Image formats (was: Word Figure Captions - a new question)

Subject: Image formats (was: Word Figure Captions - a new question)
From: "McClare, Scott" <smcclare -at- neptec -dot- com>
To: "'TECHWR-L'" <techwr-l -at- lists -dot- raycomm -dot- com>
Date: Wed, 8 Dec 1999 11:37:02 -0500

kimber_miller -at- acs-inc -dot- com [mailto:kimber_miller -at- acs-inc -dot- com] said:

> I don't know the method of screen capture that you're using. I do suggest
that
> whatever method you use, you insert the graphics as GIF or JPG files and
not
> bitmaps. Bitmaps will seriously inflate the size of the document.

Someone correct me if I'm wrong, but doesn't Windows use its bitmap format
internally, i.e. in order to display any bitmap, it will uncompress it and
display it *as* a BMP? If so, it makes no difference what graphic format
you insert into a document, as it'll wind up pretty much the same size
anyway.

Correct me if I'm wrong, but doesn't Windows use its own internal format for
displaying bitmapped graphics? If so, it doesn't really matter whether you
use a GIF, JPEG, BMP, or any other format Word can import - when it displays
it, it all turns out the same size anyway. (Of course, if you merely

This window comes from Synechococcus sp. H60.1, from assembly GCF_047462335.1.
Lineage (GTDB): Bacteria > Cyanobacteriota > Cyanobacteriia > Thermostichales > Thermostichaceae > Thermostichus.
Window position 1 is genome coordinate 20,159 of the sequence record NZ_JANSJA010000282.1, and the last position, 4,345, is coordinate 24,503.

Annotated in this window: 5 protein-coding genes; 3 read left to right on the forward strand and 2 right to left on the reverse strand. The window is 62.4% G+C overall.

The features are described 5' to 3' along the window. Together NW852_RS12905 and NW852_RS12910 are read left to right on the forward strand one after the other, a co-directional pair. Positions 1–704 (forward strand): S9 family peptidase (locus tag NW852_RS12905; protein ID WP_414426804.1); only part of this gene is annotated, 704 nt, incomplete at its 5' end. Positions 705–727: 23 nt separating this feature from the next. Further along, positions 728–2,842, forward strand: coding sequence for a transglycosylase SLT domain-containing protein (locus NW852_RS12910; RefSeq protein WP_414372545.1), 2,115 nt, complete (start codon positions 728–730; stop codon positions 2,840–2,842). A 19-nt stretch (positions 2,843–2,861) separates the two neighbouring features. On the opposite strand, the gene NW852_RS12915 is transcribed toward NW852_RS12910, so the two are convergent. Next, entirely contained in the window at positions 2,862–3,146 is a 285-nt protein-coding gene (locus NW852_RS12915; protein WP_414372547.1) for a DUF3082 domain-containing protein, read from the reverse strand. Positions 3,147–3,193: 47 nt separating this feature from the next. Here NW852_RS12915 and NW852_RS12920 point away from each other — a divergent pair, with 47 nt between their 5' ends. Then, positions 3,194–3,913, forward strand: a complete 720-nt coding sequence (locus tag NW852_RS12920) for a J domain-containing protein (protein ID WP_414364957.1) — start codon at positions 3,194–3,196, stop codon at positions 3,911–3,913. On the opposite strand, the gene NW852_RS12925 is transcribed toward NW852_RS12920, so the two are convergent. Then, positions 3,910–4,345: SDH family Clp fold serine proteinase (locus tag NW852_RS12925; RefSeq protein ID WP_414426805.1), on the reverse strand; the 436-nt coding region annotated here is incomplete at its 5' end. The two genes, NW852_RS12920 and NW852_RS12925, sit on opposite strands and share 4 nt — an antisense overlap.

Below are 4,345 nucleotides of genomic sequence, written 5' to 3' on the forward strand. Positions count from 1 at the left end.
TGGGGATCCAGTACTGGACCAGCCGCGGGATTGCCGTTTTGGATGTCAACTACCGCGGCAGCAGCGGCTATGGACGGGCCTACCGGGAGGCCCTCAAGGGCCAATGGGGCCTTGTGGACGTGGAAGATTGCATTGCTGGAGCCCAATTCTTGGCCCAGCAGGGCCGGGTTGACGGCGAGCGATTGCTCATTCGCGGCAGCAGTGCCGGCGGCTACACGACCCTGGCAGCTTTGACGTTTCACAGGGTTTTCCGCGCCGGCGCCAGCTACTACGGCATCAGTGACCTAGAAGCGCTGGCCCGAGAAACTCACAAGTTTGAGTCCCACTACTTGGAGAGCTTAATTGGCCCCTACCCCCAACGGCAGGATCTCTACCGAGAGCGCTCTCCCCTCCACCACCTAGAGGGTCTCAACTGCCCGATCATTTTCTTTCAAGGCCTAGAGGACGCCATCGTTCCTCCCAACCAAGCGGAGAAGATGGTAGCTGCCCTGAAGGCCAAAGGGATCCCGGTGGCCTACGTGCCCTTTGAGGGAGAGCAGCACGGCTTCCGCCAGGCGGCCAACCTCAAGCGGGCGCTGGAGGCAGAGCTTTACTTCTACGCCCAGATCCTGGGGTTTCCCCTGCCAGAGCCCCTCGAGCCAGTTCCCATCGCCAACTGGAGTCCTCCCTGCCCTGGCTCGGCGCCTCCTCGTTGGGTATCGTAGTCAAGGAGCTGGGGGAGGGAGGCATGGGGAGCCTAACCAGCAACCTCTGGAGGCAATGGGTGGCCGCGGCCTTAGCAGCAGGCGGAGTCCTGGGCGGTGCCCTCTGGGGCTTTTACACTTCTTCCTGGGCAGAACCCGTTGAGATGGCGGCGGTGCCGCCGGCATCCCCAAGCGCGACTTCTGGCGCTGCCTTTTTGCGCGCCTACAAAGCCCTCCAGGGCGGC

reference the graphics, then this isn't the case.)

I also would strongly recommend *against* using JPEGs in documents destined
for print. JPEGs use a lossy compression technique that will often manifest
little rectangular artifacts at the boundaries between colours. This is
especially noticeable if the JPEG has a lot of solid colours in it - and a
screen capture is usually nothing *but* large areas of solid colour. These
become more noticeable in JPEGs with higher compression ratios, and a JPEG
screen shot that doesn't show them is usually compressed so little it isn't
worth the effort!

On the other hand, a high-colour format such as TIFF, PNG, or Targa uses a
lossless compression technique that won't manifest these distortions (for
example, a PNG image compresses to roughly the size of a comparable GIF but
is capable of displaying true colour, as compared to the GIF's palette of
256 colours).

Take care,

Scott

--
Scott A. McClare - Technical Writer
Neptec Design Group
(613) 599-7603 x504
smcclare -at- neptec -dot- com




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